It’s not a view or approach everyone will take.
I don’t doubt they’ll be many reviewers who’ll knock off points simply because they messed up and they had to start again.
At times some levels in the game are challenging perhaps very challenging but throughout my time with the game I never found it to be unfair.
As we use to say in the 80’s in particular if a game was too hard we got better and if we didn’t get better then he game simply beat us.
These days if the game is hard it’s all the games fault and it should have some hand holding to get you through simply madness!
So if you feel like a retro inspired challenge through the ages of consoles this is definitely a must buy.
When all the levels have been beaten the game isn't over either it has online leader boards for every single level in the game.
Achievements are present and some will take some effort to achieving while a few will come fairly naturally (Dying a set number of times seems a sure thing)
Many of the games levels have hidden fruit or items in addition to the gems many of these are hidden away behind portals or fake walls a reasonable amount of which lead to several screens of their own in the hunt for all the bonus items.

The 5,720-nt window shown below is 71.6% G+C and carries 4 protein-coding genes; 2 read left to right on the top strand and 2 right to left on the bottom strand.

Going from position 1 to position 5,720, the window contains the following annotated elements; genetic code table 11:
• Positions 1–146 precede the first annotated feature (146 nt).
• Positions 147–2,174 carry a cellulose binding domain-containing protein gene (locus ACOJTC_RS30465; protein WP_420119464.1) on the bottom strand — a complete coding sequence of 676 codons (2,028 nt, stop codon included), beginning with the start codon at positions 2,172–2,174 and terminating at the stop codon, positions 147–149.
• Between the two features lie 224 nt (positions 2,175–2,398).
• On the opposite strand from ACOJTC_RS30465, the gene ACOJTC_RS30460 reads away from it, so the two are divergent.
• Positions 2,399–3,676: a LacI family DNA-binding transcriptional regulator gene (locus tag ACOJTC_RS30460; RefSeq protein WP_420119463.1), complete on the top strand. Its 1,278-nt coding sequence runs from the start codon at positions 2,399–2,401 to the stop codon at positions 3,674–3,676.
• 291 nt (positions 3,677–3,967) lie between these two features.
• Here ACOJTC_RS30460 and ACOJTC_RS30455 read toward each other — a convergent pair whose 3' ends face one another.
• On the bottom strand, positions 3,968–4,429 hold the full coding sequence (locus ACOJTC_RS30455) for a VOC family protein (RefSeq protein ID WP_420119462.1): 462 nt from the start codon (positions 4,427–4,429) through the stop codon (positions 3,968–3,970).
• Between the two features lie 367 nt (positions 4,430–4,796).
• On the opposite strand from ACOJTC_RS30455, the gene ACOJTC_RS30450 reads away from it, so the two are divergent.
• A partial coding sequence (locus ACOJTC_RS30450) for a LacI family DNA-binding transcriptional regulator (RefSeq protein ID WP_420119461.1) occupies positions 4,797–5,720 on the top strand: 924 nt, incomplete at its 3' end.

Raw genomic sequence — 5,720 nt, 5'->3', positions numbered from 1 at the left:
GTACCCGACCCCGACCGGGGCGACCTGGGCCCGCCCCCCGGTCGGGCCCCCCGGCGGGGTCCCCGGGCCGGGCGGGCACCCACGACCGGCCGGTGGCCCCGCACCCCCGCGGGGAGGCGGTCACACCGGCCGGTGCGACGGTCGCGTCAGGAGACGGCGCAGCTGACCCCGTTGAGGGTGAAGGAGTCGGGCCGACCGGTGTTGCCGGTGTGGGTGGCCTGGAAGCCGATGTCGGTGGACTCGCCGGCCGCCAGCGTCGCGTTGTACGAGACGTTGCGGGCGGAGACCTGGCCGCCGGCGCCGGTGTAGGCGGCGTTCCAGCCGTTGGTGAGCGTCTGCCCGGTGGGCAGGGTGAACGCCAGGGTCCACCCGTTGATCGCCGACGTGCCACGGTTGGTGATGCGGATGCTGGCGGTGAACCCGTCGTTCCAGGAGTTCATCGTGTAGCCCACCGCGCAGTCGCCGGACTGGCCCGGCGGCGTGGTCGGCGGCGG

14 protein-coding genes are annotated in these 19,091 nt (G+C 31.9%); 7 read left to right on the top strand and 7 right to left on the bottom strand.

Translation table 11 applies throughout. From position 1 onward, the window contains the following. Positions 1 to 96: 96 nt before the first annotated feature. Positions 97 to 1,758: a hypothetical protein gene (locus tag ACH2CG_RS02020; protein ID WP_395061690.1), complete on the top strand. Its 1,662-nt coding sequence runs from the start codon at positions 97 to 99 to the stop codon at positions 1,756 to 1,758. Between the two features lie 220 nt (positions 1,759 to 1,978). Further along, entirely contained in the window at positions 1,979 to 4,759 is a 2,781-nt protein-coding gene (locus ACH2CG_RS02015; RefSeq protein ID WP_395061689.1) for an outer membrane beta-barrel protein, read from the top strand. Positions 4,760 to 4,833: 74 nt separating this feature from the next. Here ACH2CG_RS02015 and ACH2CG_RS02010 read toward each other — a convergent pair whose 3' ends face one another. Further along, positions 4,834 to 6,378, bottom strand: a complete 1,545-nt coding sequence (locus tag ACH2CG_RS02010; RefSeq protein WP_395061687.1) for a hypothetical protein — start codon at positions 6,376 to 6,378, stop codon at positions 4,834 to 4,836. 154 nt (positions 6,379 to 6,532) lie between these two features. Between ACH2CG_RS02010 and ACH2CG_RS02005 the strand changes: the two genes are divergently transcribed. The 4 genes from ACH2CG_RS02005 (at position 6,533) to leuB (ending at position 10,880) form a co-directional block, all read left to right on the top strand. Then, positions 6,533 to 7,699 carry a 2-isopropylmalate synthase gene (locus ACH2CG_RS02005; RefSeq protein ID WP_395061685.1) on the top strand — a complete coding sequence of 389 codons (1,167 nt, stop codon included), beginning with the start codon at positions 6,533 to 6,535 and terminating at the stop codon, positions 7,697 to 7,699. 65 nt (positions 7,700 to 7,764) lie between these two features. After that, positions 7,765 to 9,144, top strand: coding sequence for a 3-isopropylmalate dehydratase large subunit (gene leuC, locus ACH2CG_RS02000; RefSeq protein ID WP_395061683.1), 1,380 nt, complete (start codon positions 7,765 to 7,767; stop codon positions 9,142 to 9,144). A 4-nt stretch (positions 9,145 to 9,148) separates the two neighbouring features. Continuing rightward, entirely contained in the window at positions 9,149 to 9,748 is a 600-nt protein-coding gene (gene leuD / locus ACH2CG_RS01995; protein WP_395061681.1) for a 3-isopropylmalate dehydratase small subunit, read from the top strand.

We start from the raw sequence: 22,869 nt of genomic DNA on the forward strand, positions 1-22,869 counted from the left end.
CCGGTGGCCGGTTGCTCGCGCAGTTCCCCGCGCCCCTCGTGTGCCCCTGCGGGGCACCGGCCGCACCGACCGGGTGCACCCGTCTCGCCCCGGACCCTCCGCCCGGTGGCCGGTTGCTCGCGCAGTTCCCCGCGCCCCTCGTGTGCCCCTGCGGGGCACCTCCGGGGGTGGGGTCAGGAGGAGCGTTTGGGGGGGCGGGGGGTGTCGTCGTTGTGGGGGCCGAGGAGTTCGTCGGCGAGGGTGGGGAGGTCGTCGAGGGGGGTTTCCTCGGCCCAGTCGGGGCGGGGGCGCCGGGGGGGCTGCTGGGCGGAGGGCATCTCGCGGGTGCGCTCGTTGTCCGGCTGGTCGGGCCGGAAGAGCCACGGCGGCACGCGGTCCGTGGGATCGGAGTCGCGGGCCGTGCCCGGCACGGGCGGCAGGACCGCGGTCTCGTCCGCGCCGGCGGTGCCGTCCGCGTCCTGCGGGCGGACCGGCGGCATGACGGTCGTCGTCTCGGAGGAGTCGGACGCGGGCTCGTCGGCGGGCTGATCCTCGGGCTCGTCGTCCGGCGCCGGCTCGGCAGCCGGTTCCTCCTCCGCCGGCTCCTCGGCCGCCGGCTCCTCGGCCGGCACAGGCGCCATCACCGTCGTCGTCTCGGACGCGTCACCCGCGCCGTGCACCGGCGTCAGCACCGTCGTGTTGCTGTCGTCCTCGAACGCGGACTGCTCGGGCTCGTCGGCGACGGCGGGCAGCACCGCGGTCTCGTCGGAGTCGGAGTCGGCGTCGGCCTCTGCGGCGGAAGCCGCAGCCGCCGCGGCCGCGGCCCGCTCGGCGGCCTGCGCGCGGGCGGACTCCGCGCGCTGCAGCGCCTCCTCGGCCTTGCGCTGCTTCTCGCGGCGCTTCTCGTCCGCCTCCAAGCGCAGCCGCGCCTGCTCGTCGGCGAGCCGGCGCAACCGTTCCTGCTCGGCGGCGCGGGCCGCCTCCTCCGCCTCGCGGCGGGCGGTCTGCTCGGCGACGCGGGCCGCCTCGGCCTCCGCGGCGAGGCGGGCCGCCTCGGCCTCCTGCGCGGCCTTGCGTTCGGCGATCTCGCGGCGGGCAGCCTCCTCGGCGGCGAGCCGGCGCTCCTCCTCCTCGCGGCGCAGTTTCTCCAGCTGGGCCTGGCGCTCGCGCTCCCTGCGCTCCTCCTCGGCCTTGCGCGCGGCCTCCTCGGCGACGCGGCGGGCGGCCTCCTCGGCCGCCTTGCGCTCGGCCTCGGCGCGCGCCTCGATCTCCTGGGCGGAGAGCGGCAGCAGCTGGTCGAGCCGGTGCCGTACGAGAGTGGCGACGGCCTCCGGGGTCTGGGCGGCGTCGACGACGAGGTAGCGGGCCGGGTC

While the majority of the games levels will be completed in under 90 seconds each even if you have no desire to replay levels for the online score boards if you intend to complete this game 100% the majority of players will see several hours of game play minimum.
Not every gamer out there is a fan of the retro look and not every gamer ut there has any remote interest in games from this period of gaming.
For those players this game will offer absolutely nothing.
Likewise those that aren’t interested in an ever increasing challenge or like the prospect of restarting a level again simply because they messed up right at the end.
I was born in 1980.
I played and still own many of the consoles on show in this game.
It’s a game aimed at players like me who grew up with this kind of thing and fondly remember the looks the sounds and the challenges that came with our youth.
But it’s also a game that should suit those much younger than me who perhaps have never played a single one of the consoles on show.
Those that just want to experience a little of the past or just want to play something that offers a challenge.
Some will see this challenge as unfair and some levels are certainly designed to frustrate result in many restarts.
I don’t see it that way if your good enough you’ll get the job done and if you aren’t keep at it until you are.
That was largely the mentality of me and my friends growing up.
Gaming has moved on and opened up to a vast audience meaning that rightly or wrongly a lot of main stream games have been simplified or had easier options thrown in.
On a personal level it’s fantastic to play something that will treat me the way I want to be treated a gamer who must earn the win not a casual who gets handed it!
A review copy of the game was provided by Super Icon and reviewed in accordance with the review policy.
Was also on PlayStation Mobile / Vita